Art is a Joint Endeavor for Sterling College Associate Professor of Art David Harmon and Artist Susan Harmon
Though self-proclaimed "loner" artists such as Degas, Gauguin, Monet, and Van Gogh-to name only a few-felt that solitude was necessary to produce art, Sterling College Associate Professor of Art David Harmon and artist Susan Harmon would agree more with French writer Honore de Balzac, who said, "Solitude is fine, but you need someone to tell you that solitude is fine." Actually, David and Susan Harmon say that living and working with a fellow artist does more than protect their sanity; it has great benefits for the art they create. "We work separately, but we critique one another's work in a very open way. We are strong, independent artists in our own right, but we really value one another's opinions," said David Harmon.
Both Harmons are successful artists, and each regularly has work accepted in juried national exhibits. (Through October David Harmon has a drawing in a show at the Gertrude Herbert Institute of Art in Augusta, Ga., and Susan Harmon recently had work displayed in a group exhibition at South Texas College.) "Sometimes it can get competitive if we are applying to the same competitions," said Susan Harmon, "but usually not, because we fully support each other."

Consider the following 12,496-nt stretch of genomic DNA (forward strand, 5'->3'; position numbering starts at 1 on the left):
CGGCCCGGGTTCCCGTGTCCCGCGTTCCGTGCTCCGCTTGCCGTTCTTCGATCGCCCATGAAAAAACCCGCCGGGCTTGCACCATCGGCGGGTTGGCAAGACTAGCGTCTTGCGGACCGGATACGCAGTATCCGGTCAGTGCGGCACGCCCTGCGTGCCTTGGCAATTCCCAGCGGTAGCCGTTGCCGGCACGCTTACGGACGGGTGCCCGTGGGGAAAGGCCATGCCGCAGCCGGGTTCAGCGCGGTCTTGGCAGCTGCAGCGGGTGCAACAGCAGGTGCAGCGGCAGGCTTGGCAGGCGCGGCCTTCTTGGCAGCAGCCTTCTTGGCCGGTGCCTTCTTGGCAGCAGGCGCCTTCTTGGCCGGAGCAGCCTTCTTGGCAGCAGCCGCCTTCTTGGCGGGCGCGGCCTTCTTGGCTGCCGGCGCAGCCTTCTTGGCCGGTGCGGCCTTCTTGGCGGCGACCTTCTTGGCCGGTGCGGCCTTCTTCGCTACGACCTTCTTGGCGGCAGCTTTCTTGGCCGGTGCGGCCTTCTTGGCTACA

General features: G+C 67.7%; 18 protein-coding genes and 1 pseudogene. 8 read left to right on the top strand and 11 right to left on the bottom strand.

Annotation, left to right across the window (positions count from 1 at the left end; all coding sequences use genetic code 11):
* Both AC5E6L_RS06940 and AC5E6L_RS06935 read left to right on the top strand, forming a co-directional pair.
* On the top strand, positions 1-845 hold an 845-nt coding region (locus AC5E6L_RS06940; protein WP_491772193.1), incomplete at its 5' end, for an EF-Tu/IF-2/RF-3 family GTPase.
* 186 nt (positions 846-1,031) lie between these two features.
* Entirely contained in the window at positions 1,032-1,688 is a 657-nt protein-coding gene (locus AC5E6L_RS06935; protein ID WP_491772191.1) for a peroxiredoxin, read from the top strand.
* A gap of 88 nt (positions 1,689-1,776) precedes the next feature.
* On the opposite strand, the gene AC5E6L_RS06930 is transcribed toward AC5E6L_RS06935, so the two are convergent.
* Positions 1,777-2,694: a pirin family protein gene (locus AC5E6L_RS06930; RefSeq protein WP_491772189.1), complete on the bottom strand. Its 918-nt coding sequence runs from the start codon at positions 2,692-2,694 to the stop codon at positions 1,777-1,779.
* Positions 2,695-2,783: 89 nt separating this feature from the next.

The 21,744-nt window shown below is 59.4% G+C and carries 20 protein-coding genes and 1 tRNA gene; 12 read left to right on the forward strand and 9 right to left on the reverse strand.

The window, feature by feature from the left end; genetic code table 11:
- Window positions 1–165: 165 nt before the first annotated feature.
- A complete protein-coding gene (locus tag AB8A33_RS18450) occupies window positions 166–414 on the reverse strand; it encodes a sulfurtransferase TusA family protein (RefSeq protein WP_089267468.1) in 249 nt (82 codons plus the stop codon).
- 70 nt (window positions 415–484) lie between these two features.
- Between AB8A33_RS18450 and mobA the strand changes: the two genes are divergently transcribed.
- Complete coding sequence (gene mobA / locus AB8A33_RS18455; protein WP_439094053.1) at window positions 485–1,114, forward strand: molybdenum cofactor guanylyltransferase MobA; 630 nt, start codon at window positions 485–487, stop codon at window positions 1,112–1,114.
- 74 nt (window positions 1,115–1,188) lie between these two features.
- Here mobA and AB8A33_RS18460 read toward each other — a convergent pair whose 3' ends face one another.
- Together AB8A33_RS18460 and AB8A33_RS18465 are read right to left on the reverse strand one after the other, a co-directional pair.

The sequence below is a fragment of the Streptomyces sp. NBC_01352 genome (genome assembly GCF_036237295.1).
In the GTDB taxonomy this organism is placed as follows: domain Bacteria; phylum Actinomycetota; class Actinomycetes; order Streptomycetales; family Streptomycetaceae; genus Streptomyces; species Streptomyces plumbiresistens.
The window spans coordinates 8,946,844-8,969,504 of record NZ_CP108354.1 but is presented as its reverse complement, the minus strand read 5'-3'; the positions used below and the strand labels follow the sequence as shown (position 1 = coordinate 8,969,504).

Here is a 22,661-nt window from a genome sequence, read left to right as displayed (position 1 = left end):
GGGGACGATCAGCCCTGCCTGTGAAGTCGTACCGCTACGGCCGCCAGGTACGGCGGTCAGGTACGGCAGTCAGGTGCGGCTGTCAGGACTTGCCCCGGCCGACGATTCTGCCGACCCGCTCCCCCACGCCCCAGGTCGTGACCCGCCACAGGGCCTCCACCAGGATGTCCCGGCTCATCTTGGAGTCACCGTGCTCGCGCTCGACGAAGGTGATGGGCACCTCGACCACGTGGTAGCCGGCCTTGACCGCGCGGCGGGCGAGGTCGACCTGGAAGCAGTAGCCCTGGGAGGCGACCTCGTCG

"True love can transcend ego and help the other person out," added David Harmon.
The couple met in January 1981 while each was doing graduate work at Penn State University. When they "picked up" a two-person exhibit in New York City, they had to drive through a snowstorm together. "We bonded," said David Harmon, "and we knew we could endure a lot as a couple."
It has been better than "endurance." "Not everyone would understand it when I run down to the studio at 1 a.m. and get paint on my feet and arms and everywhere," said Susan Harmon. "We share the same passions for looking at art, reading about art, living and breathing art."
Sometimes they share more than just the same passions. From October 15 through November 16, they have a two-person show at the Hays Art Center in Hays, Kan., and in January and February of 2011, they will do a two-person show at the Air Force Academy in Colorado.
Individual successes, joint exhibitions: they are all a part of the shared life they have created. Susan Harmon said, "We are totally dedicated to and involved in the process of making and creating art. Living with someone who understands this is a unique situation."
For nearly 29 years, the Harmons have been developing their art in this "unique situation," a very different kind of life than the solitude so praised by many other artists. Robert Louis Stevenson said, "There is a fellowship more quiet even than solitude, and which, rightly understood, is solitude made perfect."
Or, as Susan Harmon puts it: "It's cool to love something so much and then share that love with someone you love."